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Do you know of any untold or underreported historical conflicts? We want to hear about it.

We’re creating a video series around hidden histories, especially within marginalized communities.

Oaklawn Cemetery, where evidence suggests there might be an unmarked mass grave of victims from the 1921 Tulsa race massacre.
Keaton Nye

Nearly 100 years ago, Tulsa, Oklahoma’s “Black Wall Street” was an anomaly. The flourishing community of black-owned businesses in a neighborhood known as the Greenwood District was a place where the prospect of black wealth was real at a time when white supremacy was the order of the day.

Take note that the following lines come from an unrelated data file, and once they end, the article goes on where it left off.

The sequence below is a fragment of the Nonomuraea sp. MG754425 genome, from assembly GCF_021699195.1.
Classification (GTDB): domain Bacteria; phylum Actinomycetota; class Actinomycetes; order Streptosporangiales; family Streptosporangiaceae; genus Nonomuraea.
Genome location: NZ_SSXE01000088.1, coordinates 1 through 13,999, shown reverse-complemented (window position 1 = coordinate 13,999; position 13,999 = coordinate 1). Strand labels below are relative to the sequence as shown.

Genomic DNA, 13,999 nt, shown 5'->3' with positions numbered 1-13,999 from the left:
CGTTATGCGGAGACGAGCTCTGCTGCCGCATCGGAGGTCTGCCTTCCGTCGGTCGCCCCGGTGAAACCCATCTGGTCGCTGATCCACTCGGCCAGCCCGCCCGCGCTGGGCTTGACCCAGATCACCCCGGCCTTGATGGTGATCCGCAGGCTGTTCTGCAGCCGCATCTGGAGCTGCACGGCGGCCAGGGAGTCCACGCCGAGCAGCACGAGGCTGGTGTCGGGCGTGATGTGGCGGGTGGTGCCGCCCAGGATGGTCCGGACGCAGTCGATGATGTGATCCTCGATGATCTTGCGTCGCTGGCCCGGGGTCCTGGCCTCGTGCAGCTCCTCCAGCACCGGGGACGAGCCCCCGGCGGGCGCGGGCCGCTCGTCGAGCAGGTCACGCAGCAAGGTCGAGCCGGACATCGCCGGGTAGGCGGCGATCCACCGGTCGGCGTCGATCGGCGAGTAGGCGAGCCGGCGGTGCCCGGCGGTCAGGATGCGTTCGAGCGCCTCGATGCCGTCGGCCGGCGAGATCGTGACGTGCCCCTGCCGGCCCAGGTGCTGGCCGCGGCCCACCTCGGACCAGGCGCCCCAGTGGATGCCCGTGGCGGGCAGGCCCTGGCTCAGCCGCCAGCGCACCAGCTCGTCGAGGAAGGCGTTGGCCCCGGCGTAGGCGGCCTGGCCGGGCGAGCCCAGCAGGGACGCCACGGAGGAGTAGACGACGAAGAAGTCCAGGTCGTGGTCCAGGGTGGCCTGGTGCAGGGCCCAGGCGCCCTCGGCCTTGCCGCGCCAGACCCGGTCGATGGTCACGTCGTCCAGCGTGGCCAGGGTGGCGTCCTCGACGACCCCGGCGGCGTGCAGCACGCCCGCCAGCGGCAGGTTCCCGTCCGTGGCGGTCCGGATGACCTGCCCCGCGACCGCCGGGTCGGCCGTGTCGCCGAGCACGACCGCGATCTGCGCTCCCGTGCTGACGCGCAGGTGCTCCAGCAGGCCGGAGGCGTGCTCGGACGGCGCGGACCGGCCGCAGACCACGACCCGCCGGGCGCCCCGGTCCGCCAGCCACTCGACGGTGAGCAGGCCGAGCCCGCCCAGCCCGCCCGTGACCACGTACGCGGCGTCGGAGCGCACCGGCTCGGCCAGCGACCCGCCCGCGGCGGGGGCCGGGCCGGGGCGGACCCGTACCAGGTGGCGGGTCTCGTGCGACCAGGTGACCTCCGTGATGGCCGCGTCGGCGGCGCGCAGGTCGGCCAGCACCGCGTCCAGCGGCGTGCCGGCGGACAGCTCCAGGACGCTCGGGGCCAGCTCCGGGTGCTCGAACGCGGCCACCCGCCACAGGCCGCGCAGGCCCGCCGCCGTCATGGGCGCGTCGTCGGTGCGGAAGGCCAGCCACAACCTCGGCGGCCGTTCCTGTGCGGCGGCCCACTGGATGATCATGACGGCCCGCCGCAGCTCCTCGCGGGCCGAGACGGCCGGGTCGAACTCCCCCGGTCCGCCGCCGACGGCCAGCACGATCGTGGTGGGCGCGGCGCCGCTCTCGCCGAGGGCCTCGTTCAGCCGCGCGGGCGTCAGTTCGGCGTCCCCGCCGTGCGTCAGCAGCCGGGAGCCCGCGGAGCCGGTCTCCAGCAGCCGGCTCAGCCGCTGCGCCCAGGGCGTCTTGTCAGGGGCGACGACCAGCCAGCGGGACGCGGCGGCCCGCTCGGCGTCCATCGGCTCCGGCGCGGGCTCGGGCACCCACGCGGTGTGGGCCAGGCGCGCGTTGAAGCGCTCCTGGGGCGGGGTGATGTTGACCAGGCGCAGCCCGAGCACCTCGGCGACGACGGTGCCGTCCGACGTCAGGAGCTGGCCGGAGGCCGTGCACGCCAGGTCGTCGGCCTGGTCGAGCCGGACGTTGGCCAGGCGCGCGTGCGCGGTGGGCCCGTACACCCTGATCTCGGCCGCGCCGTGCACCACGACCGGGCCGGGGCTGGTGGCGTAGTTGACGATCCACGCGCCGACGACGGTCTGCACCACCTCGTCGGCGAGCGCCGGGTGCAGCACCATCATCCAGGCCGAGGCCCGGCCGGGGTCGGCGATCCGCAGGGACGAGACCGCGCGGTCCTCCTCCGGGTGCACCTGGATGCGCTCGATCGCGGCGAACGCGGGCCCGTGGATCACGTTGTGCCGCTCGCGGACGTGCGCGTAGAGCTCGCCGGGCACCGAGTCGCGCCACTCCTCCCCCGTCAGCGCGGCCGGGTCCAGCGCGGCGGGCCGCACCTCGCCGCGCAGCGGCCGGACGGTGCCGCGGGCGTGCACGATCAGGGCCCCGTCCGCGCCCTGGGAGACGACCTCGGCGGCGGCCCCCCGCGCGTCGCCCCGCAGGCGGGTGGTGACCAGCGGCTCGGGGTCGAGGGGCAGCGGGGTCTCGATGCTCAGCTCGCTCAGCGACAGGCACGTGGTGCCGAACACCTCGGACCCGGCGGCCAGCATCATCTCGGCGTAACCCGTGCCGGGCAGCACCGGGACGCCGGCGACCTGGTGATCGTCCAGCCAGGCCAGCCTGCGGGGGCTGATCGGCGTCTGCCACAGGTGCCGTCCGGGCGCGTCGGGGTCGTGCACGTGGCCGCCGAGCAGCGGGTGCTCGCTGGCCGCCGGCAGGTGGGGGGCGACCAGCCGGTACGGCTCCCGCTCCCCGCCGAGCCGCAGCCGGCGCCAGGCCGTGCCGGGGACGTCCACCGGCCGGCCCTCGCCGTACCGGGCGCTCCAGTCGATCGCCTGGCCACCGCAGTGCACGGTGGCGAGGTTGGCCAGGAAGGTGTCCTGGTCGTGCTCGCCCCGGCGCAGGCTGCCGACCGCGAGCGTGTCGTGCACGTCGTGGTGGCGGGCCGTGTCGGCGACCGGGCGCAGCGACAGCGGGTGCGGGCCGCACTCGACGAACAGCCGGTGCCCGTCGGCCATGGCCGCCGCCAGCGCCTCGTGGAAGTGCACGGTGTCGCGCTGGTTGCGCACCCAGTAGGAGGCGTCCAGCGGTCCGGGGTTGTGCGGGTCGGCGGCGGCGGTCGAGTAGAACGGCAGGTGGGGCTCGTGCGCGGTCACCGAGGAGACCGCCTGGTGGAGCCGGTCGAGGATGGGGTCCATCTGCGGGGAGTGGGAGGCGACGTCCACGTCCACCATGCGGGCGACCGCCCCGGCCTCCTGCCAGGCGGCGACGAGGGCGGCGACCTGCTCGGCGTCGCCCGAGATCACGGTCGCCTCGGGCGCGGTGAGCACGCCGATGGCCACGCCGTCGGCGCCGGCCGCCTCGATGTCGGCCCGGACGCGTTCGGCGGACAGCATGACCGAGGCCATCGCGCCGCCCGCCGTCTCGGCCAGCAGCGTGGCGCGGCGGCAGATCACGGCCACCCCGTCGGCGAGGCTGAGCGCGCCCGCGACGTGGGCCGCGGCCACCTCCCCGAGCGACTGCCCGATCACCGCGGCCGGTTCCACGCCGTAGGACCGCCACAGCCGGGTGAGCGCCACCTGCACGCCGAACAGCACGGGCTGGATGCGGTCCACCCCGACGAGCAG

But on May 31, 1921, a horrific attack destroyed the community. In what’s now known as the 1921 Tulsa race massacre, white mobs burned more than 1,200 buildings in Greenwood and killed an estimated 300 people. It’s considered one of the worst episodes of racial violence in the US, yet it’s largely been left out of history books.

This video about that incident is the first in a series we’re creating around hidden histories, especially within marginalized communities — and we need your help to keep the series going.

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